Going for the Gold

As the 2012 Olympics draw to a close and the medal count is finalized, I can’t help but wonder how different life would be if we were all awarded medals for our efforts in life and at work. Would we “train” ourselves to be the best we could be before we took action? Would we be more strategic in the way we approach day-to-day decisions? Would we plan more effectively for life’s twists and turns? And what if companies were awarded gold, silver or bronze medals for their efforts? Would sales and marketing departments work together like a cohesive team in a relay race, or would they sprint towards the finish line as individuals without considering the efforts of their teammates?

Unfortunately, many sales and marketing departments don’t work together as a team. For instance, consider companies hoping to create the “next big thing” that will topple the competition. Oftentimes, these new products are developed without considering input from sales and the voice of the customer in the process. Sales tries to push this “next big thing” on their customers, and when no one buys it, sales teams get penalized for not making their numbers. But salespeople aren’t the only ones getting pinged… the company as a whole loses, investors lose – and worst of all, customers and end-consumers may lose faith in a company they once believed in and supported. That loss of faith more often than not translates to a loss of revenue. Companies can rebound, of course… but how much additional time and money is wasted trying to recapture the market they once had?

I found a “top 25 biggest product failures of all time” list online, and it makes me wonder who was actually held accountable at the end of the day for these expensive flops. Most of the products on the list didn’t ring a bell for me (Life Savers Soda, Coors Rocky Mountain Spring Water, Colgate Kitchen Entrees, Frito Lay Lemonade, Harley Davidson Perfume), but others were very noticeable – the Delorean car, Sony Betamax, New Coke… and the USFL made the Honorable Mention list.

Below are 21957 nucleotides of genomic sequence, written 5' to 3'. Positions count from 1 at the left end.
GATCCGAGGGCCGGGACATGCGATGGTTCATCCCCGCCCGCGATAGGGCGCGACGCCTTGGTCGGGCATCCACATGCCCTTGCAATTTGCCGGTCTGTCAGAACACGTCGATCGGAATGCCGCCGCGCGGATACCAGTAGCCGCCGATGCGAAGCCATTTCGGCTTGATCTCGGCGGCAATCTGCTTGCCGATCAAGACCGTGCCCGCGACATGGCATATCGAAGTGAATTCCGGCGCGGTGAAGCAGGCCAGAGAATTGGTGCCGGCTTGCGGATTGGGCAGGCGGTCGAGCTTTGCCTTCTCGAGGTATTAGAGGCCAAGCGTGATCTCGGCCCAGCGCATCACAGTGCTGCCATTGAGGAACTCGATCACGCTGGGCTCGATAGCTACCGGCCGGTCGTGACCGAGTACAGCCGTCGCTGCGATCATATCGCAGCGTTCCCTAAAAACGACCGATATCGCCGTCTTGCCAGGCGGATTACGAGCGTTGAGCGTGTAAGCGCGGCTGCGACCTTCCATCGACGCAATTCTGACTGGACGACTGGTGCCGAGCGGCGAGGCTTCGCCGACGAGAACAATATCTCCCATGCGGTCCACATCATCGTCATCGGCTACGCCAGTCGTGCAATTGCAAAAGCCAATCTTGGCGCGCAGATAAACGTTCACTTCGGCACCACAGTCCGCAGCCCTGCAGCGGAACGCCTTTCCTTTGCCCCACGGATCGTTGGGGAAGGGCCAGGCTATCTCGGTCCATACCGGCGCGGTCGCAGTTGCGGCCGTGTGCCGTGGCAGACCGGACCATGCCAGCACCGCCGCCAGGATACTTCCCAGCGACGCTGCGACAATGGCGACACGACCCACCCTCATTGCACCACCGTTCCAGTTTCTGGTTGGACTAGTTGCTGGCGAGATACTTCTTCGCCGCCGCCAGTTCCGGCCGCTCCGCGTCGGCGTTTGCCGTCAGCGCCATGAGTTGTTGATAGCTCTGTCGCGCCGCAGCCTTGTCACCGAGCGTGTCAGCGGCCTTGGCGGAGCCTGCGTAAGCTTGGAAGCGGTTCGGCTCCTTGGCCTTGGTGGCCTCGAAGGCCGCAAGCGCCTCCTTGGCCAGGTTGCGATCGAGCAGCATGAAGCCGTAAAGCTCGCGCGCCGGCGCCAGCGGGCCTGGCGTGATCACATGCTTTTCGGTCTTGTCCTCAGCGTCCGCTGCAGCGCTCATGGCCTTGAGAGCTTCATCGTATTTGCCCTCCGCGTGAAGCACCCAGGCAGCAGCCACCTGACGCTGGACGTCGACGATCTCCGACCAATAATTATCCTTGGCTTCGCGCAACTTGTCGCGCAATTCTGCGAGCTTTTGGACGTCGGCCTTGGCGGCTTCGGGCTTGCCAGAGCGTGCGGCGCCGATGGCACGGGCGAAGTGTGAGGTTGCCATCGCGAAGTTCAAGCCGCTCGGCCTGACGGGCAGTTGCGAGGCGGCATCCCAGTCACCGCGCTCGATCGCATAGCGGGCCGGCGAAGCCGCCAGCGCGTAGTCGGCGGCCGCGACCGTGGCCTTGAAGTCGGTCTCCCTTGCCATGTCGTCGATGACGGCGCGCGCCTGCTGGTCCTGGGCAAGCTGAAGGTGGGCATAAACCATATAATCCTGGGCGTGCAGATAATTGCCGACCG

Like Olympic athletes who spend countless hours and funds to get ready for a few minutes of competition and potential glory, companies spend countless hours and funds developing the “next big thing” in hopes of sales glory. It seems to me that companies would do more to plan for their “big day” – to do more than “hope” for sales glory and a shot at the gold. One easy thing comes to mind… talk to the sales force! Get a pulse of what’s happening on the street – listen to the voice of the customer to find out what’s needed, what’s wanted … and better yet, what will sell. Sure, some things sound really cool – like a quadruple backflip with a double twist off the spring board – but is this really cool thing realistic, and better yet, is it necessary to win? Talk to your sales teams to find out. Work together to win the gold.

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